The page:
A few years ago, I came up with a business idea I thought would be a real hit.
Form a company offshore, say, in one of those countries with really stringent legal discovery rules, so that a U.S. lawyer would have a terrible time serving a subpoena there.
Then set up servers there and use it as a haven for companies to send their emails and other electronic documents, safely out of reach of U.S. courts. This could make millions!
At the time, though, the idea seemed farfetched. U.S. courts could surely compel a U.S. company to do what they could to get the documents back so they could be used as evidence.
It turns out, there is a company like that, and it makes a ton of money. Maybe you've even heard of the company.
It's called Microsoft.
And in a recent Second Circuit case, the appeals court ruled that Microsoft could not be required to retrieve documents that were stored on servers in Ireland.
In a case called, conveniently enough, In the Matter of a Subpoena to Search a Server Controlled and Maintained by Microsoft Corporation, the Second Circuit considered a subpoena that had been served on Microsoft.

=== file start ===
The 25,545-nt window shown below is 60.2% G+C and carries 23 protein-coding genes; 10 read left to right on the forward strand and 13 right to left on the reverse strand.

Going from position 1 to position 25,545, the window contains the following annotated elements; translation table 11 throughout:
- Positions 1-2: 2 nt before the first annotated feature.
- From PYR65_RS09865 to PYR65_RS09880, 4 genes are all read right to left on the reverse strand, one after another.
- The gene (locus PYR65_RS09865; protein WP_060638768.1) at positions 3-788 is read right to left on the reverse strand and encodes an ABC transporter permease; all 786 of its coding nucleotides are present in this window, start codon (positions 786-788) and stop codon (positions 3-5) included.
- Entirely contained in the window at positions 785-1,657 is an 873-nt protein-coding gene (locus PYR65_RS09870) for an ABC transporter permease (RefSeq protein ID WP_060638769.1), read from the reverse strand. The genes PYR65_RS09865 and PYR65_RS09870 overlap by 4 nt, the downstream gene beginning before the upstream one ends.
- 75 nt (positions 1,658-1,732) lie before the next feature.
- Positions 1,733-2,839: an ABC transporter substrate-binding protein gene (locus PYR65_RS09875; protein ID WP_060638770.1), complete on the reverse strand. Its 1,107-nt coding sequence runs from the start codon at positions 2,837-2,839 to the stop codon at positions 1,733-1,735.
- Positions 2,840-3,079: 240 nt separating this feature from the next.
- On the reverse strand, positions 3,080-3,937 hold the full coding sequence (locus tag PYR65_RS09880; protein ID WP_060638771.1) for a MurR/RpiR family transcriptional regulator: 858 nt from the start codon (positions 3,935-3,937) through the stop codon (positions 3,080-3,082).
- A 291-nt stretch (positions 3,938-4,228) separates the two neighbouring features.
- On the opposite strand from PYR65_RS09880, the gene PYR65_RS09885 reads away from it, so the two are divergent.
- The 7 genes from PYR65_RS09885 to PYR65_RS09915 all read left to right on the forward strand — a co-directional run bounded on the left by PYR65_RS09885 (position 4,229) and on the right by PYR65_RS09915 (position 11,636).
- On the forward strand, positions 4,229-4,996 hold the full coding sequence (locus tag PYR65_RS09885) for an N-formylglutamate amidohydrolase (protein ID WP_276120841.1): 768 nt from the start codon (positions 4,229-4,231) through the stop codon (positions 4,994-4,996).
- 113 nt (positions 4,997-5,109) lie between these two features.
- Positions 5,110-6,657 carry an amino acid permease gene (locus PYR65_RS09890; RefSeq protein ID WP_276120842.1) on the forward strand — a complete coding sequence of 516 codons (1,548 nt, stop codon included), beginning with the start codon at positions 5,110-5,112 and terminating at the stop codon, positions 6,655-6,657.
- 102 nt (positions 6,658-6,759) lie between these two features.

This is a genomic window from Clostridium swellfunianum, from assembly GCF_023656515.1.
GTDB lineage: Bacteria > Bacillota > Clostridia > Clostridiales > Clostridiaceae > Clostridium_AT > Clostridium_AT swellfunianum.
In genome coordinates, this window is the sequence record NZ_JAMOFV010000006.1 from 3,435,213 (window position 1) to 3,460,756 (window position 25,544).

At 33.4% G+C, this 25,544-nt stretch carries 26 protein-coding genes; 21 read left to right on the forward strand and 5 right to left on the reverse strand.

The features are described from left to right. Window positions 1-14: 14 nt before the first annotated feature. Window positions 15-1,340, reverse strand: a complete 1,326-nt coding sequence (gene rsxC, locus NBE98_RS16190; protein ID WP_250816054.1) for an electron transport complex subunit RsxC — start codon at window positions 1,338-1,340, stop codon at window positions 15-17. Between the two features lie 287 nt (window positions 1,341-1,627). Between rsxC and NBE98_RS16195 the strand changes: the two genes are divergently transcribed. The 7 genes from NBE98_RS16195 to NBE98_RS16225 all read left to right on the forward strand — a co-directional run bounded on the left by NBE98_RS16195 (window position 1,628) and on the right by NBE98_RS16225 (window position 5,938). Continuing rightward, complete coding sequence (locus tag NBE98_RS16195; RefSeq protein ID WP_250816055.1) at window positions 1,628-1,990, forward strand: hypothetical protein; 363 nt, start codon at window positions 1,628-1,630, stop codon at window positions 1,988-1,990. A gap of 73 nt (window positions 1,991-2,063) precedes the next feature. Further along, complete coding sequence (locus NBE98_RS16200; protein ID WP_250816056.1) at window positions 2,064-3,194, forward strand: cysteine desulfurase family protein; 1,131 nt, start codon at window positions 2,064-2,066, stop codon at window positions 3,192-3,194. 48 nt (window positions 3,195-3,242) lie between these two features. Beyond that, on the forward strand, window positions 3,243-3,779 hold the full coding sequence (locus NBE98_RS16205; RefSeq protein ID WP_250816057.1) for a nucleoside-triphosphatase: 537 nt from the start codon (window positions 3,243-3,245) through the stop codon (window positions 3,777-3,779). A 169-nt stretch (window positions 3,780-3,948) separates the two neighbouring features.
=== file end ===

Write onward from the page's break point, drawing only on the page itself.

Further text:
Microsoft was not the defendant in the case. Instead, the defendant had sent emails out through Outlook. Those emails went through Microsoft servers, which then sent into "into the cloud."
In reality, the emails were sent to a data center in Dublin, Ireland, where they were stored. All the information on U.S. servers was then deleted.
In the case, lawyers for the plaintiff subpoenaed Microsoft for the emails that it had in storage. Microsoft turned over all the information it had on servers in the U.S. - which problably wasn't much. But for all the information stored in Dublin, Microsoft refused to do anything.
The Second Circuit had to decide whether the Stored Communications Act gave courts enough power to reach out of the country and impose its power on foreign shores.
And since there was little evidence that Congress intended the Stored Communications Act to go any further, the Second Circuit decided that - at least for a neutral third party such as Microsoft here - a subpoena's power ends at the water's edge.
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